Unveiled in November 2017 104m2 of living walls were installed at the UK’s first high energy proton beam therapy centre to signify life, strength and hope.
The wall has been installed at the Rutherford Cancer South Wales, a revolutionary new cancer centre in Newport which recently opened its doors to treat cancer patients with conventional treatments. High energy proton beam therapy, a treatment which is not currently available in the country, will be operational early next year.
The centre is owned by the world’s largest developer of high energy proton beam therapy centres, Proton Partners International Ltd.
The wall has been designed and installed by our team here at Scotscape. It has been created with biodiversity at its core and the species included in the installation were chosen due to their year-round pollinating capabilities, air cleaning qualities as well as their function as a habitat for wildlife.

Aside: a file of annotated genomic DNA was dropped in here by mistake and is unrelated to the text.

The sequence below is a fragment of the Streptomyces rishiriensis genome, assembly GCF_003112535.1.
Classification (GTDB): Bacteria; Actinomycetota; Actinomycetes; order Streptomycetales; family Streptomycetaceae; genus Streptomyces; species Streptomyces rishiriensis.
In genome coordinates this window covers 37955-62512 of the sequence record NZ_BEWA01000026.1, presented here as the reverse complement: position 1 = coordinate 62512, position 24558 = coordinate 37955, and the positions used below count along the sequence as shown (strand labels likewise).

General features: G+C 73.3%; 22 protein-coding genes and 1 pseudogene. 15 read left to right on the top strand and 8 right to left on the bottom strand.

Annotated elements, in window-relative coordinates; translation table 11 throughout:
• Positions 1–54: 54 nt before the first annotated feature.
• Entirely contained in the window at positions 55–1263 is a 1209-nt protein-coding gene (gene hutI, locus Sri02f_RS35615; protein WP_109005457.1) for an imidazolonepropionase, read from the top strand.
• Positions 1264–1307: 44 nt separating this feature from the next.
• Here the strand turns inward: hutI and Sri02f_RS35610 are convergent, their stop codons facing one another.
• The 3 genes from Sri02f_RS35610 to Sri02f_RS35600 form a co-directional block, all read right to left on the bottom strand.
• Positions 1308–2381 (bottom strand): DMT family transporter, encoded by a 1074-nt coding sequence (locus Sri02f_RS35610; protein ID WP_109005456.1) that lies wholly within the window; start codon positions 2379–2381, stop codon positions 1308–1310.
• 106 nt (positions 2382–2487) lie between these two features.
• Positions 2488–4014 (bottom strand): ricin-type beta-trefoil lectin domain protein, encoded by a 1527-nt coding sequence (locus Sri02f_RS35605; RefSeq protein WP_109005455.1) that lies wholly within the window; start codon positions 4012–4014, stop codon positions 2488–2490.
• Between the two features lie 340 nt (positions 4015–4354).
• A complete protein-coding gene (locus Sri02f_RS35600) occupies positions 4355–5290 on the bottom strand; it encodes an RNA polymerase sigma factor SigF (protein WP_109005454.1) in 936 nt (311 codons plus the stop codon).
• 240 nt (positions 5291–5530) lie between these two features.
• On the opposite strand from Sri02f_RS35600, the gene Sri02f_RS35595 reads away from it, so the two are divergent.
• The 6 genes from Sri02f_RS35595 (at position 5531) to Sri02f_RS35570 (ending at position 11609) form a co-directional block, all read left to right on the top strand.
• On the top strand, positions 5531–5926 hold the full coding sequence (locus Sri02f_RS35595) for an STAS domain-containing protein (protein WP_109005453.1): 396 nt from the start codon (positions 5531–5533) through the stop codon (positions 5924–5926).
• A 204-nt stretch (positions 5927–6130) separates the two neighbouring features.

• Mahonia spp: one of the few winter pollinating species that often flowers from November to February. These are one of the most important sources of winter food for winter active bumblebees.
• Hedera helix: late flowering ivy is a valuable source of nectar, it provides year-round shelter for birds and small animals that use it to hide, roost nest and hibernate and it can act as a winter lifeline for wildlife with its abundance of berries. Ivy is also shown to have excellent air filtering traits, removing dangerous toxins from the air such as benzene and xylene (found in vehicle exhausts and tobacco smoke).
• Heleborus niger: an excellent late winter/early spring flowering plant that is a good source of food for bees and other insects.
• Persicaria bistorta: a native plant to UK shores producing long lasting dense spikes all summer and autumn long, perfect pollinators.
It is wonderful to see how the living wall has evolved over the months. This evergreen wall remains more dormant in the winter months but is bursting into life now that the growing season is firmly underway.